POSTED 6 SEPTEMBER 2007
Voyager spaceships + 30 years: Long gone, but definitely
When Voyagers 1 and 2 were launched in the late summer of 1977, nobody expected they would still be spitting out data on the distant solar system 30 years later. Their task was to spend four years poking around two giant outer planets -- Jupiter and Saturn.
Since the spaceships were not going to stop, they would make as many photos and measurements as possible, and then continue on their way.
Anything else would be gravy.
And gravy the two Voyagers have delivered, by the bucketful, turning in performances that even the most jaded Ahabian boss would say have "exceeded expectations." At present, Voyager 1 is about 15.5 billion kilometers (9.7 billion miles) from the sun, making it the most distant artificial object. In second place? Voyager 2, at 12.5 billion kilometers out.
(Purists might say that Pioneer 10 is even further away, but nobody has heard from it since 2002, so it's hard to know.) In contrast, both of the aging Voyagers are still returning data across the vastness of space.
Jupiter and Saturn? Been there, done that. Uranus and Neptune? First visits. Rings? Explored them. Moons? Seen them. Weird geysers and volcanoes? Taken their initial portraits. (Jump ahead to a slide show of Voyagers's greatest hits.)
Here's one way to imagine how much difference the Voyagers made: When they were launched while Jimmy Carter was president, many astronomers dismissed the many moons of the giant planets as likely to be cold, battered hunks of rock, much like our moon.
Not exactly. The exploration that the Voyagers started on moons in the deep solar system now indicates that:
Titan, orbiting Saturn, has an atmosphere rich in organic compounds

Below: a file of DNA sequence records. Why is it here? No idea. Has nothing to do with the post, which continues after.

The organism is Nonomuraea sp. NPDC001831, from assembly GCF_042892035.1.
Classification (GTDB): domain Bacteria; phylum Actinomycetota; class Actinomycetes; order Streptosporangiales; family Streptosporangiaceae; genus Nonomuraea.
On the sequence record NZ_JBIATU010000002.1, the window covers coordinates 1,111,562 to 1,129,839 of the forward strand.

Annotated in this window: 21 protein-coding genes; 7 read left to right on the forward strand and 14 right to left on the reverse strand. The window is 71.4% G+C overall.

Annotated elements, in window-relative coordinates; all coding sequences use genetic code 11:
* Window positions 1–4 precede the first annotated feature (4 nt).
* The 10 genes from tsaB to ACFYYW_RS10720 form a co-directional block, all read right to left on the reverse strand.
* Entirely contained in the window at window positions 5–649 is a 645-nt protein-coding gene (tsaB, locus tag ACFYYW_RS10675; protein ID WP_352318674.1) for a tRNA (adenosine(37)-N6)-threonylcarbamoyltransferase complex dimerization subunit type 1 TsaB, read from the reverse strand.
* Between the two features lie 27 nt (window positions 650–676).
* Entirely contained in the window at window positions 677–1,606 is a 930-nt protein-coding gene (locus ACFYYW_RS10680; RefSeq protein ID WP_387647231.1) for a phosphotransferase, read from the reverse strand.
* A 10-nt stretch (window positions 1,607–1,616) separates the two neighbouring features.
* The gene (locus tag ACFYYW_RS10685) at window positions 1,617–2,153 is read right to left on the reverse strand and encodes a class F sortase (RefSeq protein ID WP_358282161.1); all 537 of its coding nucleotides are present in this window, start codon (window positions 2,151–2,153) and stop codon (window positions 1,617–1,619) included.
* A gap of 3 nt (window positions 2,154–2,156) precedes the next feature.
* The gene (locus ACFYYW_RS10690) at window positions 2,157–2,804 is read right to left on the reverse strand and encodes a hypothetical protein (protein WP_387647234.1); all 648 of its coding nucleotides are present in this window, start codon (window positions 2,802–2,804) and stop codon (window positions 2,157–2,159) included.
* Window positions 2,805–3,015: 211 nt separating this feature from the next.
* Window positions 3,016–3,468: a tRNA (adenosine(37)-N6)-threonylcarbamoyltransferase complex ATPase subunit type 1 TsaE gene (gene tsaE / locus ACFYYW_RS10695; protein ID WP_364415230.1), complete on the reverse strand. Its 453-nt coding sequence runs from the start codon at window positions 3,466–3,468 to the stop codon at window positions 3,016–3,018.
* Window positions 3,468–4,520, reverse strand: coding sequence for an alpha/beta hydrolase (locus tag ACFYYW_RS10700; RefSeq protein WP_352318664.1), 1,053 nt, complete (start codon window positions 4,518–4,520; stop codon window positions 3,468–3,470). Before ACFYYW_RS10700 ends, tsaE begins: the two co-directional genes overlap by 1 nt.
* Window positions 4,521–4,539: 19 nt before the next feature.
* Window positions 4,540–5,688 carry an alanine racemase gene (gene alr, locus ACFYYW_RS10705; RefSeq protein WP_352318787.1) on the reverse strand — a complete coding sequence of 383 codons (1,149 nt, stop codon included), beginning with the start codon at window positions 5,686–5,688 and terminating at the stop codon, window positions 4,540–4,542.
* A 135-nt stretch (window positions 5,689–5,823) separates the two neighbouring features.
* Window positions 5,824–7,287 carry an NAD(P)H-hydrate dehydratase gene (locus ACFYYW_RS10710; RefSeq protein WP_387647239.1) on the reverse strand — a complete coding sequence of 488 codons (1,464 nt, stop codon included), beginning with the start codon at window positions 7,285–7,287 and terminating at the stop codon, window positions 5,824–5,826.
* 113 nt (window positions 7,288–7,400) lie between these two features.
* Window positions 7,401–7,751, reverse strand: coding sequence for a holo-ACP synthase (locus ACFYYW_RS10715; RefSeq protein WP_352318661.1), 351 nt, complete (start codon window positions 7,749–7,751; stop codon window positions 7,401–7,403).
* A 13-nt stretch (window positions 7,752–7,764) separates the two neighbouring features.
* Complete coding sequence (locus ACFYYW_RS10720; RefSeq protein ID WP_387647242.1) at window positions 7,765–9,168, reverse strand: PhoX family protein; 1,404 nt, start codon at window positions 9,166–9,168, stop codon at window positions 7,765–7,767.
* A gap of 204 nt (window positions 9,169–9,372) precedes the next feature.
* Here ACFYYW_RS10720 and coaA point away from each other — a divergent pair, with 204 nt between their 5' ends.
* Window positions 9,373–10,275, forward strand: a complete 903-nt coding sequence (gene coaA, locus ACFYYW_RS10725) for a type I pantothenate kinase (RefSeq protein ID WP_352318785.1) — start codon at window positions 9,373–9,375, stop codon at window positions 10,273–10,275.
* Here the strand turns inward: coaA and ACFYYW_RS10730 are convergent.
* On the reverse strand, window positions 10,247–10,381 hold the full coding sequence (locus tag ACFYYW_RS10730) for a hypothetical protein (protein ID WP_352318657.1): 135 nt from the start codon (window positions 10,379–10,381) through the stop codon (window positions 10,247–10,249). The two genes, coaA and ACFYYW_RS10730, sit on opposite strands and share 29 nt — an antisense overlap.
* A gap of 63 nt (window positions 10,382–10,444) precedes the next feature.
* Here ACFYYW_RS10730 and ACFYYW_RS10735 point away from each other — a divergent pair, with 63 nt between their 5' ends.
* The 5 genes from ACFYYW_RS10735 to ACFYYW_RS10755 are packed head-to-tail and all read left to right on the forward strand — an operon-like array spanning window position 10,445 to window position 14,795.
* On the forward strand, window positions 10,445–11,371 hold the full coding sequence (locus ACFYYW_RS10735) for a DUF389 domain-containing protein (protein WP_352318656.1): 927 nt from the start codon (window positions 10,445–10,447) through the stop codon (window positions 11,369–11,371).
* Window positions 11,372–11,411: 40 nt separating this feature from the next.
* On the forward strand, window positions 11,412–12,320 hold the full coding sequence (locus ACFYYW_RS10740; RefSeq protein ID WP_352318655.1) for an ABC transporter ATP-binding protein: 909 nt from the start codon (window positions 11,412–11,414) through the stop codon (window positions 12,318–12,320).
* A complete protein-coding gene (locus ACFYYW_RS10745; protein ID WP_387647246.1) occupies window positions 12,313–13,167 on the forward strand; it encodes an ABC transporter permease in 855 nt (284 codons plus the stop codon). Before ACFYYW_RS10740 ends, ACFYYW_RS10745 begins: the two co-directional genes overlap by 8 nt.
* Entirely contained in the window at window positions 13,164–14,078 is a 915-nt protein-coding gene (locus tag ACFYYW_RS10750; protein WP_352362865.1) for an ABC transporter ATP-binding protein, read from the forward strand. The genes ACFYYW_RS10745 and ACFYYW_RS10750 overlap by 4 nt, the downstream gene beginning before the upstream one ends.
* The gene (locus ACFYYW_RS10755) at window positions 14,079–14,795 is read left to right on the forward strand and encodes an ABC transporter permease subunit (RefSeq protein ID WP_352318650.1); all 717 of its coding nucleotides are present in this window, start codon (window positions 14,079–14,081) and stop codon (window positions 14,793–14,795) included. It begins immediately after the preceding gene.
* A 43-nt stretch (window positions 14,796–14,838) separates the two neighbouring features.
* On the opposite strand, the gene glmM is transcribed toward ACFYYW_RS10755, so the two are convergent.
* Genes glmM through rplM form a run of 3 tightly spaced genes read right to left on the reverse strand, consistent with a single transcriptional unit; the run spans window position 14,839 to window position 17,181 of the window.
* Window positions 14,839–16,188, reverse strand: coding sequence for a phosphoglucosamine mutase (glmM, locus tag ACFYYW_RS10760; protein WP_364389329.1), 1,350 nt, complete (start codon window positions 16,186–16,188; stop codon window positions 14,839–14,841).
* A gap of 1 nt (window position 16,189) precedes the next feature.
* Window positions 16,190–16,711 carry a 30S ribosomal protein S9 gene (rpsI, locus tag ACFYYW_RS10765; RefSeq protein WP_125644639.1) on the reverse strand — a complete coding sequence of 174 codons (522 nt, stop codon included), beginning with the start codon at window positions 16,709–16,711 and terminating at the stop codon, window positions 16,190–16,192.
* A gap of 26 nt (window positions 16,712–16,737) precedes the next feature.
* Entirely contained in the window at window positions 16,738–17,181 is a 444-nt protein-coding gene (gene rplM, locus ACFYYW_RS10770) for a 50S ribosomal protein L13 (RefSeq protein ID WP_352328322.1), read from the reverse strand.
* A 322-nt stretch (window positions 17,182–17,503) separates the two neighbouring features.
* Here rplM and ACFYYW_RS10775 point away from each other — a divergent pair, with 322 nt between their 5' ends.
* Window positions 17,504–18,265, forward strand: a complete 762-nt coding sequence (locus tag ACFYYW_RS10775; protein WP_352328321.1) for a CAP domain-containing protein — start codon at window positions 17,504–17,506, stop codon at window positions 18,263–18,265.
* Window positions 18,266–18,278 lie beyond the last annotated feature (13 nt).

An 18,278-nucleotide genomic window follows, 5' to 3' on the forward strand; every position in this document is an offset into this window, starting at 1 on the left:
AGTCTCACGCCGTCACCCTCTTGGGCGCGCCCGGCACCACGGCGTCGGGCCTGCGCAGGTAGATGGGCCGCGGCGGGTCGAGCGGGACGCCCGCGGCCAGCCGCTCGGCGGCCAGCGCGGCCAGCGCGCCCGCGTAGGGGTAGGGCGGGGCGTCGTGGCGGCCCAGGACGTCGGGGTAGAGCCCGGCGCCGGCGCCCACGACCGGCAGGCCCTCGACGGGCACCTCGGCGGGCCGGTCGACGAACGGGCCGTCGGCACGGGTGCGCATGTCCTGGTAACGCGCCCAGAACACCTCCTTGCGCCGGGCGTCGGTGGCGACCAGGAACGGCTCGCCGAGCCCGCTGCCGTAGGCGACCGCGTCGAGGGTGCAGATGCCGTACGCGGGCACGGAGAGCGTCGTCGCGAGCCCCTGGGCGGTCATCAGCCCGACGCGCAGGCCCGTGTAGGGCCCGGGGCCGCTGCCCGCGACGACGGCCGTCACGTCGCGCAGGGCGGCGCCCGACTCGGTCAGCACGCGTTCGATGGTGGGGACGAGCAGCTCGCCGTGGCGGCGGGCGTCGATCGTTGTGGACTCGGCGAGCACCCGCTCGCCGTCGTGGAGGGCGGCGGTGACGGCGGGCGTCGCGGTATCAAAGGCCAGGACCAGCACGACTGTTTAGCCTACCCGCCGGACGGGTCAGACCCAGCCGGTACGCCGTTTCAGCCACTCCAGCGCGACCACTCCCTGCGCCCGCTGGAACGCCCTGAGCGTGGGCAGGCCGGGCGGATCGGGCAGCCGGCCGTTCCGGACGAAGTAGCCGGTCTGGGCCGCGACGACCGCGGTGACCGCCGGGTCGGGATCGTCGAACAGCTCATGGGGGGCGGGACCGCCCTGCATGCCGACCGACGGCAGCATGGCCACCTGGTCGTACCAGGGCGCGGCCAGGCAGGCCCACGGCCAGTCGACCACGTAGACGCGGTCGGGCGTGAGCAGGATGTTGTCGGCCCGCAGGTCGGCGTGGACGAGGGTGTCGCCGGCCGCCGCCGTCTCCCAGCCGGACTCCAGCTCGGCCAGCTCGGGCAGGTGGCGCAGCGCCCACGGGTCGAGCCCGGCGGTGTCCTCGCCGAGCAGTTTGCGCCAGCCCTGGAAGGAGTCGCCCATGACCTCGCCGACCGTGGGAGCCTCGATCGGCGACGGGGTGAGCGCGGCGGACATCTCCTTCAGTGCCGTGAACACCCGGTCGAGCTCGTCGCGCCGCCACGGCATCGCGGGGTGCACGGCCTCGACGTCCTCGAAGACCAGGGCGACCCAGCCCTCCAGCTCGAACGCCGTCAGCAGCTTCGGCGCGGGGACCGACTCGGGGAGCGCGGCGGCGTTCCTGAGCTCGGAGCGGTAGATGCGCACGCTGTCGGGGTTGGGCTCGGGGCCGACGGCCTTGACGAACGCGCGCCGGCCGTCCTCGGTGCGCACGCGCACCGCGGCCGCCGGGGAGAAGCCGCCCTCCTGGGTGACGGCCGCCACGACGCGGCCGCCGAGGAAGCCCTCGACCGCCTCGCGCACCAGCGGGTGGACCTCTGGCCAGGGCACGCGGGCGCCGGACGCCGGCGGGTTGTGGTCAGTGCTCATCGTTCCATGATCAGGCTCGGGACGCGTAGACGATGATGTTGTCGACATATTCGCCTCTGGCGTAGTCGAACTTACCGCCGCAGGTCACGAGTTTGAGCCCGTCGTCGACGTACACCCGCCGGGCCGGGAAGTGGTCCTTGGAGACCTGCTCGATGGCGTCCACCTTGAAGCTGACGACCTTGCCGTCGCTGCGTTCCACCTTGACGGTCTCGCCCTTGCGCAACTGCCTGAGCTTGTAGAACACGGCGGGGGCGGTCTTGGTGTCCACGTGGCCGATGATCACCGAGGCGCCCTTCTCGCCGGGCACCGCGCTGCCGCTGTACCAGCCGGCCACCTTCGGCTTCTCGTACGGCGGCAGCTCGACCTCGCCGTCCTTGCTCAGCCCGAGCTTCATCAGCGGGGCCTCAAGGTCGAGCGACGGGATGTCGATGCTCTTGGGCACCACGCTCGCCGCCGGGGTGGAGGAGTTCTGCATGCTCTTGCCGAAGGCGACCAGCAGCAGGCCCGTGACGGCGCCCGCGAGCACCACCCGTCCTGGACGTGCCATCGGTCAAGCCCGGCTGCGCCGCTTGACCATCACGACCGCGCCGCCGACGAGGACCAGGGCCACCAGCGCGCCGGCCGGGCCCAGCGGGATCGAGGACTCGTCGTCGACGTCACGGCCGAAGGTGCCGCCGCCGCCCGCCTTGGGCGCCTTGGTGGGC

Europa, at Jupiter, has a subterranean ocean which some scientists believe could harbor life
Enceladus, at Saturn, has a surface crusted with ice (further observations show the surface is eerily similar to Earth's Arctic Ocean)
Enceladus also has liquid water geysers on its surface, even though it orbits in deep, cold space
Io has eruptions that feed the giant donut of sulfur and oxygen ions circling Jupiter
The planets offered their share of excitement, too. Distant Uranus, for example, turns out to have an atmosphere dense enough to transfer heat from one pole to the other. And unlike most planets, it rotates around a horizontal axis, not a vertical one.
But it was those moons that really caused excitement back on Earth. "When Voyager started in the early 1970s, there were only one or two team members focused on the satellites," says Ed Stone, a professor of physics at the California Institute of Technology, who has been Voyager project scientist since before the launch. "It was possible they would all look like the moon, with heavily cratered surfaces, but every one is distinct."
The zooful of bizarro-moons, natch, became an irresistible lure for planetary geologists.
Moon photos from NASA
Reporting from Uranus, this is Lee Siegel for Associated Press ...
It wasn't just scientists who got fired up about Voyager. As a science writer for the Associated Press, Lee Siegel covered Voyager 2's meet-ups with Uranus in 1986 and Neptune in 1989. "During 25 years as a reporter, no stories left a bigger impression on me than the Voyager flybys," he wrote us. "I still remember vividly standing in the Jet Propulsion Laboratory press room in the middle of the night and seeing close-up pictures of Uranus, Neptune and especially their strange moons appear before me -- growing by one line of pixels at a time as the data came in on TV monitors. It was an eerie feeling to realize that I, the scientists and other reporters present, were the first people on our planet to see these worlds up close. It was exhilarating."
The rest is yet to come
Whether it's Saturn's rings and moons, or the atmosphere of distant Uranus, Voyager provided the baseline data, and sometimes the only data, on the outer planets, and so the name "Voyager" continues to appear in science journals.
By now, Voyager 1 is three times Pluto's distance from the sun, and exiting the solar system at a million miles a day. For both Voyagers, the planets are ancient history, and with nothing nearby worth seeing, the cameras that made so many headlines have shut down.
But the Voyagers are not quite done. Having finished with the planets, they are now exploring the region where the sun's influence wanes, and interstellar space begins. This remote locale may be less accessible than math to a moth, but the durable space sisters are measuring solar wind, energetic particles, magnetic fields and radio waves.
Their goal is to learn what happens when a solar system meets a galaxy.
The roots of Voyagers